This post first appeared on Lou’s Tips from the Toolbox.
You don’t have to be a professional painter to get results like one.
October is the number one month for painting, so it may be likely you’ve given some thought to adding a little color to your life. Preparation is nearly 90 percent of the job, so when you’re ready to start the project, consider these professional tips:
Preparing the surface
Anything in the room not being painted should be removed or covered up, including furniture, light fixtures, vent covers and outlet covers. Apply a good masking tape to protect baseboards, door and window trim, crown molding and any other surfaces not receiving paint. To protect flooring, lay down a canvas or thick-mil plastic drop cloth.
When painting over an existing semi- or full-gloss finish, the surface must be sanded to give the new paint something to adhere to (paint adheres better to rough surfaces than smooth ones). Smooth over cracks and other surface imperfections with spackle and a putty knife, and then sand smooth. Viewing the surface from an angle will reveal any spots that may have been missed.
The entire surface to be painted should be washed with tri sodium phosphate (TSP) or a mixture of water and bleach (or other detergent) in a 2:1 ratio. This should dry completely before working with the surface again. Finally, apply a primer coat such as Ace Stain Halt to round out the prep process.
Choosing a paint
Latex paints are the primary paints used for painting non-metallic surfaces inside the home such as walls and ceilings. Be aware of the differences in finishes:
- Flat – Ideal for low-traffic areas; matte coating shows a color’s “true hue” and hides imperfections well. Ace Sensations(TM) with Scotchgard(TM) Protector is the flat paint that cleans like a semi-gloss, so you can use it in higher-traffic areas. What’s more, it’s mold resistant, so it can be used in high-moisture areas such as kitchens and bathrooms, too!
- Eggshell – Smooth, washable finish with a very slight sheen; ideal for living rooms, hallways, bedrooms and dens.
- Satin – A bit more washable than eggshell with a similar sheen; ideal for most rooms.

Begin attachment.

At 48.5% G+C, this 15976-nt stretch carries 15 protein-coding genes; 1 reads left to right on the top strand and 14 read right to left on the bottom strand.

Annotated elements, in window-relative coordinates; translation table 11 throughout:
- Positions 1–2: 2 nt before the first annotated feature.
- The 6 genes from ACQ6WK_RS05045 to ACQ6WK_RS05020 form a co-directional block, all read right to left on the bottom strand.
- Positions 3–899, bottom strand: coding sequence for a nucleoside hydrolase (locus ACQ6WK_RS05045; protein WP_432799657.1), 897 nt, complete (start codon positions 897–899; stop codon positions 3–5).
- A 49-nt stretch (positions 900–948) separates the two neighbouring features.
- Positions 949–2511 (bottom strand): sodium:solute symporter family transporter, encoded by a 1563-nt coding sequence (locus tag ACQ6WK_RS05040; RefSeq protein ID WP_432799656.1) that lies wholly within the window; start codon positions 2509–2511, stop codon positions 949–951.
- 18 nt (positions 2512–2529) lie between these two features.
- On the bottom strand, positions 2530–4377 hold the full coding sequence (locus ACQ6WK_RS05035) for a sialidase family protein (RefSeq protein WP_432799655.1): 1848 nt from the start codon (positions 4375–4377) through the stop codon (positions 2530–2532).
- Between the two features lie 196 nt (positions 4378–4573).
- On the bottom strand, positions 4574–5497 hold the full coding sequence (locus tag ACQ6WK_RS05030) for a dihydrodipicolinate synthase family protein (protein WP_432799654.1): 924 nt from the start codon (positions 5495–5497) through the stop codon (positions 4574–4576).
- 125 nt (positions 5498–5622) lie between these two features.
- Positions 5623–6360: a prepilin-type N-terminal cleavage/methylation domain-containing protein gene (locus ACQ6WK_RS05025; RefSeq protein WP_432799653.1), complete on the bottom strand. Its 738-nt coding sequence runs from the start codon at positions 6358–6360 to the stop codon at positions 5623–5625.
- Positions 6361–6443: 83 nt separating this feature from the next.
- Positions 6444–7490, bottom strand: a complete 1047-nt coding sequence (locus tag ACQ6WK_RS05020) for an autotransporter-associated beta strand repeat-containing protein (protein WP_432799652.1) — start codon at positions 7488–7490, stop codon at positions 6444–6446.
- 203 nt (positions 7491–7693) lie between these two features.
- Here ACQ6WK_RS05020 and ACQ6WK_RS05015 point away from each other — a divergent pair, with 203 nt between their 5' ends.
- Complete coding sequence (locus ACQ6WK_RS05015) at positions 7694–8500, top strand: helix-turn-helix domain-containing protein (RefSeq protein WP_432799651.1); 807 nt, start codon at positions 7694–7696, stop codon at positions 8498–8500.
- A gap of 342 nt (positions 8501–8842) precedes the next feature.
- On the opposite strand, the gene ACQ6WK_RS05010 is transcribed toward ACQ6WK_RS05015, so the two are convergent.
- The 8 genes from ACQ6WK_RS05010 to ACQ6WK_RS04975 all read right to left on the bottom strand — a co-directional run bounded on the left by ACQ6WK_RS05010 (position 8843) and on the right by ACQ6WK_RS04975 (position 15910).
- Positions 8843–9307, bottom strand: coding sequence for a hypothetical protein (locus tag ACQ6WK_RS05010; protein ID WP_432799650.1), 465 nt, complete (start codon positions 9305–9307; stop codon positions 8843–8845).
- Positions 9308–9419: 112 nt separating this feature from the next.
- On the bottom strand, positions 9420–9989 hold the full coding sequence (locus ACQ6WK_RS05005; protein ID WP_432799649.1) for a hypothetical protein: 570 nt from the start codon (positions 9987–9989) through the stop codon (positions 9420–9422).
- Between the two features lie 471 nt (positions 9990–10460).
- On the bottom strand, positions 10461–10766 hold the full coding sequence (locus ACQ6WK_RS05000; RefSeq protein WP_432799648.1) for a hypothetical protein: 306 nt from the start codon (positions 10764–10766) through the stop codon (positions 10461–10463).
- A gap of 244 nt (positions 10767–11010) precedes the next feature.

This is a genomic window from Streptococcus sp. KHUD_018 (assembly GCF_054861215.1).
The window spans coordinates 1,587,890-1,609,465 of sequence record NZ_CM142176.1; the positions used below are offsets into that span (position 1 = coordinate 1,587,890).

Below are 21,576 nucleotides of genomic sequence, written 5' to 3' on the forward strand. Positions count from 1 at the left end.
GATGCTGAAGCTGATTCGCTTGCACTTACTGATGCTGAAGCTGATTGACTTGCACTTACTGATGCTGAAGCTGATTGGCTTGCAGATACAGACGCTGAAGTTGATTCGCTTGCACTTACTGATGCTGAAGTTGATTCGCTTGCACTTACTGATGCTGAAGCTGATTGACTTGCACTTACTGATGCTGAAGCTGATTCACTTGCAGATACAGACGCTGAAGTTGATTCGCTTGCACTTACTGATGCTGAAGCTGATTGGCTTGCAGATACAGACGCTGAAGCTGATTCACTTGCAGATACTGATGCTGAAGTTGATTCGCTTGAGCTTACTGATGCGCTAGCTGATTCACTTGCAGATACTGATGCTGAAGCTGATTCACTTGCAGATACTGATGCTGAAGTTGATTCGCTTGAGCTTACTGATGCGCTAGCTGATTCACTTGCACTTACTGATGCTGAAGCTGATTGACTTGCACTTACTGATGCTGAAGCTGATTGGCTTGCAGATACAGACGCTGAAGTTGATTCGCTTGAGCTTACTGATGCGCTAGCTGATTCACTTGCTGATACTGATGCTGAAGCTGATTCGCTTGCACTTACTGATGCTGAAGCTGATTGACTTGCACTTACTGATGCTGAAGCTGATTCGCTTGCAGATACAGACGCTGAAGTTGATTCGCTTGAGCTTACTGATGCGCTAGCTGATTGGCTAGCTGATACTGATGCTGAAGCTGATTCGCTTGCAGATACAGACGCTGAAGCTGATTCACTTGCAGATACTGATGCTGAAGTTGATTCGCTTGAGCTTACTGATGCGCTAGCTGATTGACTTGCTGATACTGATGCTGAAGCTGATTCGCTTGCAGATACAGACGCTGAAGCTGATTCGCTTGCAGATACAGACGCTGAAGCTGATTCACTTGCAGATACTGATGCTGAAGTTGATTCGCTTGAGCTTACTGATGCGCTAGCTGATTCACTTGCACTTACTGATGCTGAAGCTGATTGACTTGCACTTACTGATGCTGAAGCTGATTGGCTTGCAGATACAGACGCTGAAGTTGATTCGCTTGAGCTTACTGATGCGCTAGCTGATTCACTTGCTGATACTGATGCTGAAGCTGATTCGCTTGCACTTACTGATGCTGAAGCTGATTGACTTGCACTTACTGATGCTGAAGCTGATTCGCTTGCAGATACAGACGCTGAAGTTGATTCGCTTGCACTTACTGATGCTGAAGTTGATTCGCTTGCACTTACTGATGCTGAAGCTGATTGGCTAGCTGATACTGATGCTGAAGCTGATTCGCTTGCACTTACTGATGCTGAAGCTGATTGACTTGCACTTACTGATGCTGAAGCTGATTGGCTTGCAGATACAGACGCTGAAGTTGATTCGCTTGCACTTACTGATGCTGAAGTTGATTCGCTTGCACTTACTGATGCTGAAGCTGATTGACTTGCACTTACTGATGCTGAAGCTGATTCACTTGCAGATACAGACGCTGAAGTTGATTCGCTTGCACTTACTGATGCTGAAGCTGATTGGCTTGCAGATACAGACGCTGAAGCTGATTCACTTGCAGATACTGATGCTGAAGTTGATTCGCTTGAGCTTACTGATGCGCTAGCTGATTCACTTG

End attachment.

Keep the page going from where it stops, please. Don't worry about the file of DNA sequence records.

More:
- Semi-gloss – Smooth and washable medium sheen; ideal for bedrooms, kitchens and children’s rooms.
- Gloss – The highest shine of any finish, very washable; well-suited for trimwork, doors and windows and areas that receive frequent abuse.
Tools of the trade
If you have all necessary tools “at the ready,” you won’t have to leave halfway through your project because you forgot a crucial item. For latex paints, synthetic-fiber bristle brushes in a variety of flat and angled tips will take care of the trim and detail work.
A good hard-core roller cover and roller cage will speed the job up and reduce the appearance of brush strokes. Don’t forget a good paint tray for that roller, an extra roller cover and a 6-in-1 tool for cleaning up these items when the job is done.
It’s good to invest in the highest quality roller covers and brushes. These are worth the extra cost in the money and time you will save down the road. Quality roller covers will resist matting down and will hold more paint without dripping, reducing the amount of paint used and the number of coats required for even coverage. Brushes will also apply paint more smoothly, requiring fewer layers to conceal brushstrokes. Higher quality rollers and brushes resist “shedding” and last longer as well.
Painting is a process
Cutting the edges involves outlining the area to be painted with a 2 1/2″ angled-bristle brush and is a crucial step in “framing the canvas.” Edges should be cut around doors and windows, above baseboards and at the line where the ceiling meets the wall. From there, a roller can be used for most of the rest of the job.
When painting with a roller, it’s important to work in three- to four-foot square sections to make the job more manageable. This also works as a guide for “roller loading” – a roller should not be reloaded until the section has been finished.
Work in a zig-zag pattern: A “W” should be painted on the surface from top to bottom and left to right. From there, the section should be filled with horizontal strokes. To finish off, the section should be smoothed with all-vertical strokes – this will maintain the same “pattern” and help to fuse the smaller sections into one finished surface when the paint is dry. For complete coverage, two coats are almost always recommended.
If you read through this and decide you still need some help, don’t despair – ask the helpful folks at your neighborhood Ace store! And remember, if you have home improvement questions and need a little advice, send me an email at firstname.lastname@example.org – I’d be glad to help!
Enjoy the new colors in your life,
Frank Ball says
It’s good to learn that anything in a room not being painted should be removed or covered up. My wife and I are wanting to repaint our room and we were wondering how we should prepare. I’ll be sure to get covers at the hardware store to prevent any spills during our painting.